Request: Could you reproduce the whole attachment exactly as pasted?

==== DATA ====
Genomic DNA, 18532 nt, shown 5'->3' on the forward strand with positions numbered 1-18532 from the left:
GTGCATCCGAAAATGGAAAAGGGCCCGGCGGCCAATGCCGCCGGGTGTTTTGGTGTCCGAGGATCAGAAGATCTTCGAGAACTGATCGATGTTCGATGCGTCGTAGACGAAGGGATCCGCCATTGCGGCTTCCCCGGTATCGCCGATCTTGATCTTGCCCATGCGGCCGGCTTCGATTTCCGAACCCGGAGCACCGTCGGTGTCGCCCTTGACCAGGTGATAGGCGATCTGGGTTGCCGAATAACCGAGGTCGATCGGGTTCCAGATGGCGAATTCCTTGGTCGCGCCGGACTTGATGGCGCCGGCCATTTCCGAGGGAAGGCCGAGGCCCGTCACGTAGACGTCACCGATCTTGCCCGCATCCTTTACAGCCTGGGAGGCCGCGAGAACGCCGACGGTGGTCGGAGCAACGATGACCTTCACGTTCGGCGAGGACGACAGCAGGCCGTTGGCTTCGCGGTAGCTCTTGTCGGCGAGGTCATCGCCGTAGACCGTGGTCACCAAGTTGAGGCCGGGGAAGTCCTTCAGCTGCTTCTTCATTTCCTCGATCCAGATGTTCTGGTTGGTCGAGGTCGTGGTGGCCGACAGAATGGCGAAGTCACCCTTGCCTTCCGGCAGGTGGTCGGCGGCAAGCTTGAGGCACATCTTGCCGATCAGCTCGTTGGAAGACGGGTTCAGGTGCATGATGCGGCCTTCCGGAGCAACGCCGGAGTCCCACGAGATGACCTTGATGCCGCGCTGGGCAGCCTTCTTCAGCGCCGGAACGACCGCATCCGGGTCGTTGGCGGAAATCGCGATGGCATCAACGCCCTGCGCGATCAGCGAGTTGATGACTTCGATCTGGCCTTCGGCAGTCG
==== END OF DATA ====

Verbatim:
Genomic DNA, 18532 nt, shown 5'->3' on the forward strand with positions numbered 1-18532 from the left:
GTGCATCCGAAAATGGAAAAGGGCCCGGCGGCCAATGCCGCCGGGTGTTTTGGTGTCCGAGGATCAGAAGATCTTCGAGAACTGATCGATGTTCGATGCGTCGTAGACGAAGGGATCCGCCATTGCGGCTTCCCCGGTATCGCCGATCTTGATCTTGCCCATGCGGCCGGCTTCGATTTCCGAACCCGGAGCACCGTCGGTGTCGCCCTTGACCAGGTGATAGGCGATCTGGGTTGCCGAATAACCGAGGTCGATCGGGTTCCAGATGGCGAATTCCTTGGTCGCGCCGGACTTGATGGCGCCGGCCATTTCCGAGGGAAGGCCGAGGCCCGTCACGTAGACGTCACCGATCTTGCCCGCATCCTTTACAGCCTGGGAGGCCGCGAGAACGCCGACGGTGGTCGGAGCAACGATGACCTTCACGTTCGGCGAGGACGACAGCAGGCCGTTGGCTTCGCGGTAGCTCTTGTCGGCGAGGTCATCGCCGTAGACCGTGGTCACCAAGTTGAGGCCGGGGAAGTCCTTCAGCTGCTTCTTCATTTCCTCGATCCAGATGTTCTGGTTGGTCGAGGTCGTGGTGGCCGACAGAATGGCGAAGTCACCCTTGCCTTCCGGCAGGTGGTCGGCGGCAAGCTTGAGGCACATCTTGCCGATCAGCTCGTTGGAAGACGGGTTCAGGTGCATGATGCGGCCTTCCGGAGCAACGCCGGAGTCCCACGAGATGACCTTGATGCCGCGCTGGGCAGCCTTCTTCAGCGCCGGAACGACCGCATCCGGGTCGTTGGCGGAAATCGCGATGGCATCAACGCCCTGCGCGATCAGCGAGTTGATGACTTCGATCTGGCCTTCGGCAGTCG